Tuesday, 6 December 2016

The cards we are dealt

Christmas is a funny old time of year. All the sentimental adverts, the supermarkets filled with tasty festive fare for the family and folks zipping around buying up gifts for those they love. I always find myself stepping back, kind of feeling like the kid who came to the party but no one asked to join in the games. Perhaps it is because I don't come from the unified sibling-filled family - the one singing carols around the fire. We don't all pile home to Mum and Dad's and sleep in our old rooms, joking about all the Xmases of old. It is something I hope I give my kids...

Anyway, there is something so forced about all the revelry, something as cliched as an Xmas card, that always unsettles me. I can't help but think about those who don't have the husband buying them diamonds, the cherubic kids to wake up with at dawn's crack on Xmas day, those who don't have a roof over their heads, or can't afford to shower their family in gifts.

It is the time of year when so many feel they have failed: their lives not picture postcard perfect, their stockings not full, their mistletoe unused. All that money wasted on pointless gifts and status symbols, makes me wonder - have we forgotten what Xmas is really all about in a sea of designer handbags and cashmere jumpers?

Jaysus the last thing you need is another person jangling a fecking box under your nose, or another charity shoving a wedge of dodgy Xmas cards under you door, but perhaps it is time to think of others, instead of ourselves? (Alongside thinking about all those near and dear of course... I'm not a total Grinch).  I read today that the UK is set for the biggest increase in child poverty in a decade. It is due to increase by a whopping 50% by 2020. This Xmas the number of homeless kids will hit an 8 year high - with over 13,000 sleeping in B&Bs, hostels or temporary shelter. 

Often I think back to conversations I had with desperate people who called Samaritans when I volunteered. The one thing that struck me most of all - was how much people's childhood shaped their lives.  Those first ten years so crucial to forming the people we will become. But if your life is one without love, or food, or shelter, or hope - then what for you?

Years ago I was an associate producer on a project called 'Make it Big,' where SKY TV pledged a million pounds to a youth charity. 10 were nominated and I (along with several other producer/director teams) had to make videos to illustrate what the charities set out to achieve. In the end The Chicken Shed won the money - and all credit to them. They were one of the 3 charities I had filmed, so I should have been thrilled. But there was one charity that absolutely broke my heart. (And apparently James Murdoch's - who watched our video and came in holding the VHS aloft, tears streaming down his cheeks). At the time it was called NCH and was based in Highbury, London. They funded many children's homes and various schools and places for troubled/abused/neglected kids. The work they did was simply incredible. I filmed at a school in Margate for extremely vulnerable kids - who had all faced neglect or abuse/sexual abuse - and used art as therapy. From all the darkness they experienced (and their tales were almost beyond comprehension) through drawing, painting and craft, they unleashed all their hurt, betrayal and anger. The art teacher helped them find a voice, one that had never been heard. I've never met braver people in my life.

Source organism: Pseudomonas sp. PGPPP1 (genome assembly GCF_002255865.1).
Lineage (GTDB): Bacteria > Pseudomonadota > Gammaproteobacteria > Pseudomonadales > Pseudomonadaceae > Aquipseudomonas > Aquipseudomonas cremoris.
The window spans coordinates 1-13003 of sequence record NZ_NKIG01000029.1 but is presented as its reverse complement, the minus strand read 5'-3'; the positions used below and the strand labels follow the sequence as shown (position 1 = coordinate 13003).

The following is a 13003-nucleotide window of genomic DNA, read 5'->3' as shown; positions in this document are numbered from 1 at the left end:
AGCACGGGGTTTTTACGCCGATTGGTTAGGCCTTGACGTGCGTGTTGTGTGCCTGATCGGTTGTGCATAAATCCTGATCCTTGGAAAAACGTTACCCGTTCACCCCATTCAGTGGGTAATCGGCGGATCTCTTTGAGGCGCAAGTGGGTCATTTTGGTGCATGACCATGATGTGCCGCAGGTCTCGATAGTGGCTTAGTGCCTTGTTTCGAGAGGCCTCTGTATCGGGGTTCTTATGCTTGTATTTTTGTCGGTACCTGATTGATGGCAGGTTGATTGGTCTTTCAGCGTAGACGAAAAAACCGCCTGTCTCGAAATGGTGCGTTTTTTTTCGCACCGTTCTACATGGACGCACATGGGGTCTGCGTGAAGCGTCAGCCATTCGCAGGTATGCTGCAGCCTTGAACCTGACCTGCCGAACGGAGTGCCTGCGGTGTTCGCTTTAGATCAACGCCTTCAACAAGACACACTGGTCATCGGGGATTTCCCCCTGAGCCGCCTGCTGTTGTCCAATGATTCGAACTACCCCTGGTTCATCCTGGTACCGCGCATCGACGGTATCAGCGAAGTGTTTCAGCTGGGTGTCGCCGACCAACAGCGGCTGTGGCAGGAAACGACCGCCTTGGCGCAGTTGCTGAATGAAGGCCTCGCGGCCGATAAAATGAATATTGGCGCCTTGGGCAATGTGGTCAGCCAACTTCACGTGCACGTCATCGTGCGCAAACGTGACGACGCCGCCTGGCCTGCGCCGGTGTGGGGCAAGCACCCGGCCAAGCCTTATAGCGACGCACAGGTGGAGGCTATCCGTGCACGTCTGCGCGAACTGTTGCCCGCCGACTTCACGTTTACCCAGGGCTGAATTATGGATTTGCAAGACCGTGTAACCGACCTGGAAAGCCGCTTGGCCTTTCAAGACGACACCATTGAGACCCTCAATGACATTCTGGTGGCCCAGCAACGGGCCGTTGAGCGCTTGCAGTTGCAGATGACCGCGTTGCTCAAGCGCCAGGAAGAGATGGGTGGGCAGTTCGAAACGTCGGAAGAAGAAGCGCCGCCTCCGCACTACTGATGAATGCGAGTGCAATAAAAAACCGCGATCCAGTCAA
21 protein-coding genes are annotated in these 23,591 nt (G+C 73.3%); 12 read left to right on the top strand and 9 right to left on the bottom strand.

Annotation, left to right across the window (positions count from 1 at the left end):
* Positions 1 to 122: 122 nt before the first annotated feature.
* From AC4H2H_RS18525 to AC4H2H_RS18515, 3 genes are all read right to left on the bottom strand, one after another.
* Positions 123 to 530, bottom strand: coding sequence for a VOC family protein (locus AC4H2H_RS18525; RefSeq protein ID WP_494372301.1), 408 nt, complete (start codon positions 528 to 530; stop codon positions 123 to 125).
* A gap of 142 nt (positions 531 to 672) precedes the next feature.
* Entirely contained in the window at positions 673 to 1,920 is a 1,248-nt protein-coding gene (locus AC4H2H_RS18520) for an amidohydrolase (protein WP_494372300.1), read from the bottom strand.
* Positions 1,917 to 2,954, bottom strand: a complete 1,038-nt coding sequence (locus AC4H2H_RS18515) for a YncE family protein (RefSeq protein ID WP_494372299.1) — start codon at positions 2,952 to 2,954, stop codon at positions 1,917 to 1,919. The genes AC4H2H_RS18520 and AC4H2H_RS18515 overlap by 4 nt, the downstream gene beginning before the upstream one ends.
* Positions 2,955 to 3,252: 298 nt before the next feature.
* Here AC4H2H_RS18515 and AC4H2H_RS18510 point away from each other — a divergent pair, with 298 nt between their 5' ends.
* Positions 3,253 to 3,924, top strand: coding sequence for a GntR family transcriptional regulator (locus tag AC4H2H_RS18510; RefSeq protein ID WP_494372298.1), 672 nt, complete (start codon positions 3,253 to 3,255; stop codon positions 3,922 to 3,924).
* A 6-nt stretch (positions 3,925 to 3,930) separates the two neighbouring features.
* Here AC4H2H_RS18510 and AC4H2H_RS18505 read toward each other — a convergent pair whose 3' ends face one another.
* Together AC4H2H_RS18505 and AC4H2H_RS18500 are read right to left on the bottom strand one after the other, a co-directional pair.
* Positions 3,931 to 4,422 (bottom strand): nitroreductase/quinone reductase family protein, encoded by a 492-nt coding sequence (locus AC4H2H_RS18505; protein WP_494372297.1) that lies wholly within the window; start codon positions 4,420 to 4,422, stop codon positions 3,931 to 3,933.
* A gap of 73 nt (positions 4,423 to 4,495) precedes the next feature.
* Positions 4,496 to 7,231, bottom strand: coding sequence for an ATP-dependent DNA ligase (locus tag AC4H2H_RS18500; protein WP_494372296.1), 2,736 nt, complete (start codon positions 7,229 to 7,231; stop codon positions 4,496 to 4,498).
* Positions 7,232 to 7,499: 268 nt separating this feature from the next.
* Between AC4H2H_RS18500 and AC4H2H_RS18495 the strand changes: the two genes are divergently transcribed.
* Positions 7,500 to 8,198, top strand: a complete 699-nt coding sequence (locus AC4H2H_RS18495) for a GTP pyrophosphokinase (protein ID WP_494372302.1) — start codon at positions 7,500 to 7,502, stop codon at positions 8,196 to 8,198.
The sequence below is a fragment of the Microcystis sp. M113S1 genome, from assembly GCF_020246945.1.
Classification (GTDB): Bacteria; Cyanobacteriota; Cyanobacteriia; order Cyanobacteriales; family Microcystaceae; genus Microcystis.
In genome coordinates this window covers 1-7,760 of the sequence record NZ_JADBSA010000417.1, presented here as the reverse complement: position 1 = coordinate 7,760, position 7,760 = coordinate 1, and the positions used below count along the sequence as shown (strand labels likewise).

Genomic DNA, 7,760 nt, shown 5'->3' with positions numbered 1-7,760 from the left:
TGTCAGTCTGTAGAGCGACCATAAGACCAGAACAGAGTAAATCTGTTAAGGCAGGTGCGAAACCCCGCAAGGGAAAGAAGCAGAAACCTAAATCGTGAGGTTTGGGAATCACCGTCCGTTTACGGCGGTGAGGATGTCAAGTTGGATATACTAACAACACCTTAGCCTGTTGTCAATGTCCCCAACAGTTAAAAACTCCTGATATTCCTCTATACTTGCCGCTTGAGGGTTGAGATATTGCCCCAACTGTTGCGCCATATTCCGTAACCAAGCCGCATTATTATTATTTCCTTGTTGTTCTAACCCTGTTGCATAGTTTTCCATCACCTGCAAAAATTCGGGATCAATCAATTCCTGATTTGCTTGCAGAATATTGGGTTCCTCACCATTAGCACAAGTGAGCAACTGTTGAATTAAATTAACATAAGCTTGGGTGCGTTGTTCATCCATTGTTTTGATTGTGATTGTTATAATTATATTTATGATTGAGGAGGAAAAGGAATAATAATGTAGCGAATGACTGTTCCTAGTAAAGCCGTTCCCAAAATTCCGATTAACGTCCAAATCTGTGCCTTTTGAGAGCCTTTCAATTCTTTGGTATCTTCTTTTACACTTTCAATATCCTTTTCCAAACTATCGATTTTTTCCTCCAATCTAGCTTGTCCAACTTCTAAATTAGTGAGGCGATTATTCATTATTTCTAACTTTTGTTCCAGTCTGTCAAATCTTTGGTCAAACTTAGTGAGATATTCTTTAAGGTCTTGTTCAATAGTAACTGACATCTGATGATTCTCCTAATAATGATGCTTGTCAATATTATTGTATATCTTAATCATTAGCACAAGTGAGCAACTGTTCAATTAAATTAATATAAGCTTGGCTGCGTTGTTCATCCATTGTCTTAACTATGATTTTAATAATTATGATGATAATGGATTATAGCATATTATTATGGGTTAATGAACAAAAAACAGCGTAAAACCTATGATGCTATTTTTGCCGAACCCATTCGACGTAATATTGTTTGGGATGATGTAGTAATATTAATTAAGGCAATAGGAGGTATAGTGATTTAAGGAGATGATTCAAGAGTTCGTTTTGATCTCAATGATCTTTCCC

One child, who was so badly neglected he couldn't cope with living with a family, walked with a limp from all the injuries he sustained - by those supposed to look after him. His art was brilliant. He was handsome, quiet, shy. He wouldn't look me in the eye, but followed me outside to give me a picture of a china cow he painstakingly had drawn and I brought it home and put on my fridge. It haunted me for years. In fact he still does. I often wonder what happened to him. He was months away from 16 (this was back in 2004) and was due to be moved on from his children's home to a council flat - alone in the world at such a young age. I kept asking the charity workers - what next for him? Who would look out for him? Why wasn't more done for him? Why was he dealt such shitty cards in life?

NCH is now Action for Children and their work is unparalleled at giving vulnerable children a brighter future. If this Xmas you have a spare fiver, or two quid, or whatever you tip the milkman/deliveryboy/binmen then please, please donate. Because not everyone got the great cards you (hopefully) did. Money you donate can really make a difference, and at Xmas, is there anything more heart warming than that?

Festive greetings to y'all. May it be your best one yet. CM x

1 comment:

Anonymous said...

Thank you for your post. Thank you for your great writing, for putting it all in perspective, for making me think beyond myself and my little world. Please keep up your thoughtful, great writing. Happy New year!